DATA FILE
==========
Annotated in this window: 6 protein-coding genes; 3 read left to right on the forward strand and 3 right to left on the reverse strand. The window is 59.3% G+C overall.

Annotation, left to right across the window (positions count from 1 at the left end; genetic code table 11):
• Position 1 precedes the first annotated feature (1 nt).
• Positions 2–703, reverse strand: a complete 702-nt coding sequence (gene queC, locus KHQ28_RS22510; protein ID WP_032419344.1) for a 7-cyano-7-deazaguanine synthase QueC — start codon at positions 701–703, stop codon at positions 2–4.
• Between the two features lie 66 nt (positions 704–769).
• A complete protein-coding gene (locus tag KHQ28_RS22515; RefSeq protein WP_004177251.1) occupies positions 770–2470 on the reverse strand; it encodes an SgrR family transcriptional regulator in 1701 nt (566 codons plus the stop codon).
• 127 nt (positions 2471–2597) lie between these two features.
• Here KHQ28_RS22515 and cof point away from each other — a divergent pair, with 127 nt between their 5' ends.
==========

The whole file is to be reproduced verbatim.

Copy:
Annotated in this window: 6 protein-coding genes; 3 read left to right on the forward strand and 3 right to left on the reverse strand. The window is 59.3% G+C overall.

Annotation, left to right across the window (positions count from 1 at the left end; genetic code table 11):
• Position 1 precedes the first annotated feature (1 nt).
• Positions 2–703, reverse strand: a complete 702-nt coding sequence (gene queC, locus KHQ28_RS22510; protein ID WP_032419344.1) for a 7-cyano-7-deazaguanine synthase QueC — start codon at positions 701–703, stop codon at positions 2–4.
• Between the two features lie 66 nt (positions 704–769).
• A complete protein-coding gene (locus tag KHQ28_RS22515; RefSeq protein WP_004177251.1) occupies positions 770–2470 on the reverse strand; it encodes an SgrR family transcriptional regulator in 1701 nt (566 codons plus the stop codon).
• 127 nt (positions 2471–2597) lie between these two features.
• Here KHQ28_RS22515 and cof point away from each other — a divergent pair, with 127 nt between their 5' ends.